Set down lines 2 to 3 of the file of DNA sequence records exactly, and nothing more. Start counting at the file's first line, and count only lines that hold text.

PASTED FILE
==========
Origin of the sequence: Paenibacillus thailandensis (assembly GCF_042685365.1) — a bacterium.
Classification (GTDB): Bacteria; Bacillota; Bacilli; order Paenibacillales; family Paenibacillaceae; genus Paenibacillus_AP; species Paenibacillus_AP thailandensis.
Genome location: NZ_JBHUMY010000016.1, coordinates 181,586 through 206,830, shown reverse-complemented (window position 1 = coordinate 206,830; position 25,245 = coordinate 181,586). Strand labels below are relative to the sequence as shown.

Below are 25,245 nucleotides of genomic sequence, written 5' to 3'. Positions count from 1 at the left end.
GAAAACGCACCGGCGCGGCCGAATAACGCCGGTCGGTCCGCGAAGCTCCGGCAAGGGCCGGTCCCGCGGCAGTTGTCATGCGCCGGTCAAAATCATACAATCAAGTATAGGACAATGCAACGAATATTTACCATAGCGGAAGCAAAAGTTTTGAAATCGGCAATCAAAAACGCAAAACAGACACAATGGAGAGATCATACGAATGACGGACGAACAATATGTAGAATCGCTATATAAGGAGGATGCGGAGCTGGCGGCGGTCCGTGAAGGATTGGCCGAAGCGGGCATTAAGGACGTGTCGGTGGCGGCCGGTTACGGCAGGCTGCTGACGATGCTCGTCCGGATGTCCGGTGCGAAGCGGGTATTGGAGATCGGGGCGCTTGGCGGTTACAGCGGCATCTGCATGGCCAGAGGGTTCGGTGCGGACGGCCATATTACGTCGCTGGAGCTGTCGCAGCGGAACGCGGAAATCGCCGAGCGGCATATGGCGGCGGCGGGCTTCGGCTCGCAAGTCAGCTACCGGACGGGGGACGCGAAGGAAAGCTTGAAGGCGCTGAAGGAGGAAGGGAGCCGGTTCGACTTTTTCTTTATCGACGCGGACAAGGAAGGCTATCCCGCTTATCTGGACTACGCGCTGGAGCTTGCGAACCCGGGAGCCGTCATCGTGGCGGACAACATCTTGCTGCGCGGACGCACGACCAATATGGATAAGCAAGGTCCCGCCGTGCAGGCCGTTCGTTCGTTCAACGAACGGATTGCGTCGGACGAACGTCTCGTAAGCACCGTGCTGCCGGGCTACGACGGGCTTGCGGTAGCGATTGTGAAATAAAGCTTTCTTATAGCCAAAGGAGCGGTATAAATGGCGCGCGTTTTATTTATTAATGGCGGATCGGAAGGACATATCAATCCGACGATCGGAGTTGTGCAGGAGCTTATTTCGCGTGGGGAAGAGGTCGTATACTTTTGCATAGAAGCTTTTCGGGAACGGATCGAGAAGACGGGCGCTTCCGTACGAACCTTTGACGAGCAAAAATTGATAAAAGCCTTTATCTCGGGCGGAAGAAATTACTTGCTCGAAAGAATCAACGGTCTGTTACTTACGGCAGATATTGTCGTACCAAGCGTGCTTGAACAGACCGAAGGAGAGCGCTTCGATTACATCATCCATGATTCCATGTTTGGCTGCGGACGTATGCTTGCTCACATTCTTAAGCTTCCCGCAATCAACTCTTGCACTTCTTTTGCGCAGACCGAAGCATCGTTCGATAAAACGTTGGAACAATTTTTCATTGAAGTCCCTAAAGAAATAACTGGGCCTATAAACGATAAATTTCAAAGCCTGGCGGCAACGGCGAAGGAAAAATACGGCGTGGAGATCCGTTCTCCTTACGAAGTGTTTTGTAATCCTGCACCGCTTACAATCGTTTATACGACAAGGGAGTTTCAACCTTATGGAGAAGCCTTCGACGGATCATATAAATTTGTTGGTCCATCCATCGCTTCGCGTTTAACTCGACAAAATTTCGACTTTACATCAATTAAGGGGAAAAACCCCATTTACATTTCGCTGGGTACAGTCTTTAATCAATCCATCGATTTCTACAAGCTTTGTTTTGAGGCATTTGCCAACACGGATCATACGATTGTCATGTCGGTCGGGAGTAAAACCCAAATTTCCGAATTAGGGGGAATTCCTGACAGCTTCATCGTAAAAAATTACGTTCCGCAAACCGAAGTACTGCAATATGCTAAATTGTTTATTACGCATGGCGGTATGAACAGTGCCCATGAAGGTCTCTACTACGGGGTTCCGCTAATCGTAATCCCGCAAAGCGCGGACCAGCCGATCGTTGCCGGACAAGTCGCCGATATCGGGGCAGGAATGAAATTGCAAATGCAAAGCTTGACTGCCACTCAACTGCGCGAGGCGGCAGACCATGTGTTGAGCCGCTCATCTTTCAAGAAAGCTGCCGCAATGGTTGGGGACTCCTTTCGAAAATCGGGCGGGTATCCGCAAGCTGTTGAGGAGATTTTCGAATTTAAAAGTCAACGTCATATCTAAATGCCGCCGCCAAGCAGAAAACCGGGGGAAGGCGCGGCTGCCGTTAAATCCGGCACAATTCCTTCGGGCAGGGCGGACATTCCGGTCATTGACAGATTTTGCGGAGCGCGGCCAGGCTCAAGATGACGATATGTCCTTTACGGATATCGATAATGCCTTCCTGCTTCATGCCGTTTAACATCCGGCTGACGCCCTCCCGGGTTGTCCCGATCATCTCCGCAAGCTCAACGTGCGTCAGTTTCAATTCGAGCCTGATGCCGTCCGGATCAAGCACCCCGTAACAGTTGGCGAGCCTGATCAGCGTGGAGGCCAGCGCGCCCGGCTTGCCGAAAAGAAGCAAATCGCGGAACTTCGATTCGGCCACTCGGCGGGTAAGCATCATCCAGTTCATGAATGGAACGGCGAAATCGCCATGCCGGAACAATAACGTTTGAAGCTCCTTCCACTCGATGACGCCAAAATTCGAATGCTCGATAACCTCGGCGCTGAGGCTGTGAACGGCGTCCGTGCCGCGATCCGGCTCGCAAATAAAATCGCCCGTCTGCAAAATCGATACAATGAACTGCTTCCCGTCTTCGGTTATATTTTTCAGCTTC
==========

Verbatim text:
Classification (GTDB): Bacteria; Bacillota; Bacilli; order Paenibacillales; family Paenibacillaceae; genus Paenibacillus_AP; species Paenibacillus_AP thailandensis.
Genome location: NZ_JBHUMY010000016.1, coordinates 181,586 through 206,830, shown reverse-complemented (window position 1 = coordinate 206,830; position 25,245 = coordinate 181,586). Strand labels below are relative to the sequence as shown.